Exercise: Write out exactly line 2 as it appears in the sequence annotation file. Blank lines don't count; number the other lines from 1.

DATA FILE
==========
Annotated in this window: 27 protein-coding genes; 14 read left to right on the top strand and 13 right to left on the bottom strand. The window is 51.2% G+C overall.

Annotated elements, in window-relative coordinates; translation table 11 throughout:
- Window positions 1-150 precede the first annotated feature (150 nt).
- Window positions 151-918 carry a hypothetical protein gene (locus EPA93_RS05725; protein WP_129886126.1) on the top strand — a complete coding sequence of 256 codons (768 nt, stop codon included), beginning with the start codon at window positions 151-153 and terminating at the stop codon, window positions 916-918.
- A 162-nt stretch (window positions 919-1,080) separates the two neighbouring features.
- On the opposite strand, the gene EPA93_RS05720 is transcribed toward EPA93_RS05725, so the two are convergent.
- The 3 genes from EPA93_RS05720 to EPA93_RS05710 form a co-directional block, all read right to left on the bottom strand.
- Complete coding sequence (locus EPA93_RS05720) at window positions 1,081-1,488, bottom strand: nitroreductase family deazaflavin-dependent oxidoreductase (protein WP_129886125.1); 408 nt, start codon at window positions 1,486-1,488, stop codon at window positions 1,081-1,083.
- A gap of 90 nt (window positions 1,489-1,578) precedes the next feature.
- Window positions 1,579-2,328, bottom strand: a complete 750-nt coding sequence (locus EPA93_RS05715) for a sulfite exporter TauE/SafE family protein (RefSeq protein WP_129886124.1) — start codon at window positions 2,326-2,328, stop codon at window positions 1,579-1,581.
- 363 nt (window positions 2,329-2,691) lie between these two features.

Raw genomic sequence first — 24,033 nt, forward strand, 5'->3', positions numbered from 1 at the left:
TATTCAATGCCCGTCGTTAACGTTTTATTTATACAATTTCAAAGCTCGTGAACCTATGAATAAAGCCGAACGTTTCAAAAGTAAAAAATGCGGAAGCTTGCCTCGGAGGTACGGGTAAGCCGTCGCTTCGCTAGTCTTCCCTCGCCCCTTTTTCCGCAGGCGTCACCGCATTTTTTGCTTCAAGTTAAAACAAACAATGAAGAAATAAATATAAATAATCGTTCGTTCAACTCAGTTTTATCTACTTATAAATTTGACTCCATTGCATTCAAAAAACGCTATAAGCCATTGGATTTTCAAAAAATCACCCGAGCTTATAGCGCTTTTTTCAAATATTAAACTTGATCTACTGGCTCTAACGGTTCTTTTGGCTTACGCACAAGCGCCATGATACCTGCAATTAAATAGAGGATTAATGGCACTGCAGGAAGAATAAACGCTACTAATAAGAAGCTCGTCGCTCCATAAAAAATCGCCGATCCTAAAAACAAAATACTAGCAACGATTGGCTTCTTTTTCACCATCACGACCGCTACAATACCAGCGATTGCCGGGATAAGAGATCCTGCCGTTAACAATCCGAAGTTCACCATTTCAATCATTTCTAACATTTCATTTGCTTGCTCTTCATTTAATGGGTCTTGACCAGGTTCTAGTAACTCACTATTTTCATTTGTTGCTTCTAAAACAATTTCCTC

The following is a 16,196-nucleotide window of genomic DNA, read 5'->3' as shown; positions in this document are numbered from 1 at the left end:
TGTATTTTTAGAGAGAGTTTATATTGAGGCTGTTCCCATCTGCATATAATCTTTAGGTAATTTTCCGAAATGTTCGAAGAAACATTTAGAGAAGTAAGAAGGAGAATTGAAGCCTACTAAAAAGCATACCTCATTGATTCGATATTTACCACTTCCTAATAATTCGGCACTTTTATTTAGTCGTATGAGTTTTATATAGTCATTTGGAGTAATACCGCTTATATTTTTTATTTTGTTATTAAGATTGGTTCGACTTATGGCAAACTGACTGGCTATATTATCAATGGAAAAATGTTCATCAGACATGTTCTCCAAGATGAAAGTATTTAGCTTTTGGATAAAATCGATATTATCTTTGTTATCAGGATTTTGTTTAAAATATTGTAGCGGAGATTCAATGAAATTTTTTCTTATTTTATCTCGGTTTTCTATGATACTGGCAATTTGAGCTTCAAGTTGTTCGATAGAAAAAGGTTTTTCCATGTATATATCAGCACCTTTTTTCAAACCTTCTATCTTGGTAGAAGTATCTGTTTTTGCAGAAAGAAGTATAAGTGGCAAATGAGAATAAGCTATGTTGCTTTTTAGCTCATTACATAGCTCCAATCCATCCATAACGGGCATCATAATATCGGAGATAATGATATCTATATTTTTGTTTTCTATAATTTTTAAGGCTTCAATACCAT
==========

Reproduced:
Annotated elements, in window-relative coordinates; translation table 11 throughout: